He confronts Romeo at during Act 3 scene 1, but is stopped by Mercuric. Table, in his rage, dispatches Mercuric. Romeo, furious upon his friend’s death, kills Table. Wise Benevolent, the peacekeeper, quickly takes Romeos safety as priority and urges him to run away, saying, “Romeo, away, be gone! The citizens are up, and Table slain (Shakespeare 125). Both Tables and Americium’s archetype of the Competitor, along with their mistaken loyalty to their friends and family, causes them to make the same fatal decisions. The complete opposite of the former two characters, Benevolent wisely protects the safety and interests of his loved ones.

In the beginning of the play, there is a huge brawl between the Montague and the Capsules. Benevolent appears in the midst of the fray and attempts to break up the fight while it is still young. “Unlike the Servants, or even the fathers, Benevolent appears not to want to fight, on the contrary, he strives to quell the servants” (Bloom n. Page). Instead of joining in the bloodshed, Benevolent hurriedly tries to disperse the fight, roaring, “Part fools! Put up your swords. You know not what you do… I do but keep the peace. Put up thy sword, or manage to part these men with me” (Shakespeare 15).

Later in Act Ill, Benevolent attempts once more to keep the peace. He suggests that Mercuric go to a tavern with him in order to avoid the Capsules in the heat of the day. ‘ ‘We talk here in the public haunt of men. Wither withdraw unto some private place and reason coldly of your grievances, or else depart. Here all eyes gaze on us” (Shakespeare 1 19). When Table arrives in his swaggering manner, he again suggest that the two quick-tempered foes should go into a private place to reason with words instead of the encouraged blows, thinking of the safety of both the opponents and the oncoming bystanders. He fails.

However, while Mercuric and Table all prey to death because of their stubborn decision to protect honor rather than safety and interests, Benevolent does the opposite, thus creating more good than harm and staying alive at the same time. Shakespearean use of these three character’s archetypes demonstrates that even though protecting a loved one’s honor can seem like true loyalty, real loyalty is about protecting safety of the person over their dignity or reputation. Mercuric is a competitor that fights for honor. Table is the same, and they both end of losing their lives. Benevolent, on the other hand, is a peacekeeper.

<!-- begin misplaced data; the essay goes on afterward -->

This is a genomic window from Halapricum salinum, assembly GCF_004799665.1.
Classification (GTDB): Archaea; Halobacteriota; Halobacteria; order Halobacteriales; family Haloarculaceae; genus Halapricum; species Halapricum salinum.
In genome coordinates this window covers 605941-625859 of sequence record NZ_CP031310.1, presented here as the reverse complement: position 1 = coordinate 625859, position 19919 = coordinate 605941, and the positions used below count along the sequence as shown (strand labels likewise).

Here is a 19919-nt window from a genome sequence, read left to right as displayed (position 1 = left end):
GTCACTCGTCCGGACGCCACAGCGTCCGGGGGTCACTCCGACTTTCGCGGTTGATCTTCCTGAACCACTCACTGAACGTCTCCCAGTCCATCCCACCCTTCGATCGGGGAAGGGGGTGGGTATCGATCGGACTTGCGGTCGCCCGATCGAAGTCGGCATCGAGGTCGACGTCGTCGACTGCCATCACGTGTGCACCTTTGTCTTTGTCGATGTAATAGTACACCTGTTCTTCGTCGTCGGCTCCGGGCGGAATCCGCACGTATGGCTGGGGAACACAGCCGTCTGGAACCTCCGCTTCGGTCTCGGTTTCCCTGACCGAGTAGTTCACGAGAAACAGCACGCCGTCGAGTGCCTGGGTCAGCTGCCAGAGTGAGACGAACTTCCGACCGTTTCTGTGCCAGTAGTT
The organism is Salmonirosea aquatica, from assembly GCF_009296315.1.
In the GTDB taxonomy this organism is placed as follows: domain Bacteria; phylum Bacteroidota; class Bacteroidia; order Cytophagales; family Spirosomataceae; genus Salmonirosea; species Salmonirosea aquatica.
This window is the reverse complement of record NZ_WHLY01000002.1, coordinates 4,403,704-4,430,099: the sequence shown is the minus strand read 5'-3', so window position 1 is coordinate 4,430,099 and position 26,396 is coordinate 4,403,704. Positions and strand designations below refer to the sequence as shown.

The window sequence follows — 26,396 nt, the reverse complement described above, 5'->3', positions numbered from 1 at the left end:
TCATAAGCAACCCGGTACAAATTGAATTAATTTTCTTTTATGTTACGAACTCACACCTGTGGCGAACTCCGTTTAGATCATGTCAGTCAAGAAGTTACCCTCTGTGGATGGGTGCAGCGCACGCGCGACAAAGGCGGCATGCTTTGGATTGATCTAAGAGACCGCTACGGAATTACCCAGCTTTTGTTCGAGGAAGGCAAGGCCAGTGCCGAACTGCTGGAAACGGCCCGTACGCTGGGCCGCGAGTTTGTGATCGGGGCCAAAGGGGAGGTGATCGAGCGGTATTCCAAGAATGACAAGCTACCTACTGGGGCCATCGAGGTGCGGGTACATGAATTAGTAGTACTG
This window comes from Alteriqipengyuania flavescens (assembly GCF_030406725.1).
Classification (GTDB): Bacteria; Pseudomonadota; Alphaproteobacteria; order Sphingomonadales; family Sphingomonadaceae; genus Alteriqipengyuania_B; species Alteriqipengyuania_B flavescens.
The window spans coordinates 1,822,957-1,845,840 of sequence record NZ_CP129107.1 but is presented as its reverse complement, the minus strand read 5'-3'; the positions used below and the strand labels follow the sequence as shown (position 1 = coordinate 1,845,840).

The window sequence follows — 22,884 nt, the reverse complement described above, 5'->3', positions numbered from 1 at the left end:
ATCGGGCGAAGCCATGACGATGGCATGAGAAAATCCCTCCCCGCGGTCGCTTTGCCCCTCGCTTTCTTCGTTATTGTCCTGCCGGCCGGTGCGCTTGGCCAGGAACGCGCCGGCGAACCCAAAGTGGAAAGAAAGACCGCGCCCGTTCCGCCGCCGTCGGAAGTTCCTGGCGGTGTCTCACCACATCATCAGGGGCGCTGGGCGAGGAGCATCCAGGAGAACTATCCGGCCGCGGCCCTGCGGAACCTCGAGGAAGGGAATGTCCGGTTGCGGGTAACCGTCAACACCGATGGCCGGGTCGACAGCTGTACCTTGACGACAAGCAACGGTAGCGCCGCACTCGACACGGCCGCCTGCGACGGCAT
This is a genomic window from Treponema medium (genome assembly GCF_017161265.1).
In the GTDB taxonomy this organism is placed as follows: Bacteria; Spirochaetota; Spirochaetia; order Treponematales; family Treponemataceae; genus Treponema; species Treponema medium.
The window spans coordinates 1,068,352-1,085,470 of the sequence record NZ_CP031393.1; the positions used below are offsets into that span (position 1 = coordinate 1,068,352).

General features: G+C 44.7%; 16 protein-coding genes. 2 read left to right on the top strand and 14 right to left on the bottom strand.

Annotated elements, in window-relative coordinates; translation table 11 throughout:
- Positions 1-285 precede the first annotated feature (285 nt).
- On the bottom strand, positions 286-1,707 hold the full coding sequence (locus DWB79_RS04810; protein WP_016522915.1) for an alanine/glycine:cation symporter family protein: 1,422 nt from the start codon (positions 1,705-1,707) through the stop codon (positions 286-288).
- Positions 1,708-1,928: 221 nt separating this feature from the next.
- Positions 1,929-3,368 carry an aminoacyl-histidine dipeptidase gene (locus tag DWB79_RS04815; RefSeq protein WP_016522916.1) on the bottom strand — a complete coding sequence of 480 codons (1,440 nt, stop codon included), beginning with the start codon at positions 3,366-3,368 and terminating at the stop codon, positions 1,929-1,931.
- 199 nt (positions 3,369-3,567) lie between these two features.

Romeo And Juliet Literary Analysis

Not until the end of the play did they decide to end the feud and come together and that was because children from both sides were dead. At the end Caplet said, “As rich shall Romeos by his lady’s lie, Poor sacrifices of our enmity ‘ 307-308). When this was said you could tell that it had to come to the death of their children to finally end an immature feud. In the play it wasn’t just the immaturity of the feud that contributed to the outcome, Romeo and Juliet had a big part in it themselves. When Juliet found out that

Romeo was banished she was really upset and said, “But I, a maid, die maiden-widowed. Come, cords, come, Nurse, I’ll to my wedding bed, and death, not Romeo take my maidenhead” (111. 11. 135-1 37). In this quote you could configure that Juliet was saying that she was going to kill herself which is not a mature or stable decision by any means. Romeo made immature decisions and had just as much fault as Juliet. When Table killed Mercuric in a very immature fight Romeo got very mad and decided to kill Table.

When Romeo finds Table he says, Alive, in triumph, ND Mercuric slain. Away to heaven respective lenient, And fire-eyed fury be my conduct now! Now Table, take the Villain’ back again That late thou agave’s me, for Americium’s soul Is but a little way above our heads, Staying for thin to keep him company. Either thou, or l, or both must go with him. (111. 1. 118-125) By reading this quote from the play, you know that Romeo is thinking that the only way to solve this problem is for him, Table, or both of them to die which isn’t true.

But, it was also immature for Table to provoke the fight between myself and Romeo in the beginning. Throughout the play Juliet seems to believe that the only way to solve her problems is to kill herself. When the nurse tries to convince Juliet to marry Paris Juliet says, “If all else fail, myself have power to die” (Ill. V. 242), and if she would just tell her parents that she is already married she wouldn’t have to kill herself. Another resolution would have been to have the nurse help her to tell her parents because even the nurse wasn’t making the most mature decisions.

Nurse wanted to Juliet to marry Paris when she was already married to Romeo and wasn’t thinking about informing Caplet about it. Not just from the two main characters, but the nurse, Caplet, Lady Caplet, Montague, Mercuric, Table, and Friar Lawrence immature actions all had a part in the outcome . Even though some actions weren’t meant to draw Romeo and Juliet to their choice to kill themselves, it was a group fault. In the play of Romeo and Juliet by William Shakespeare, the cause of the deaths of Romeo and Juliet was based on pure immaturity.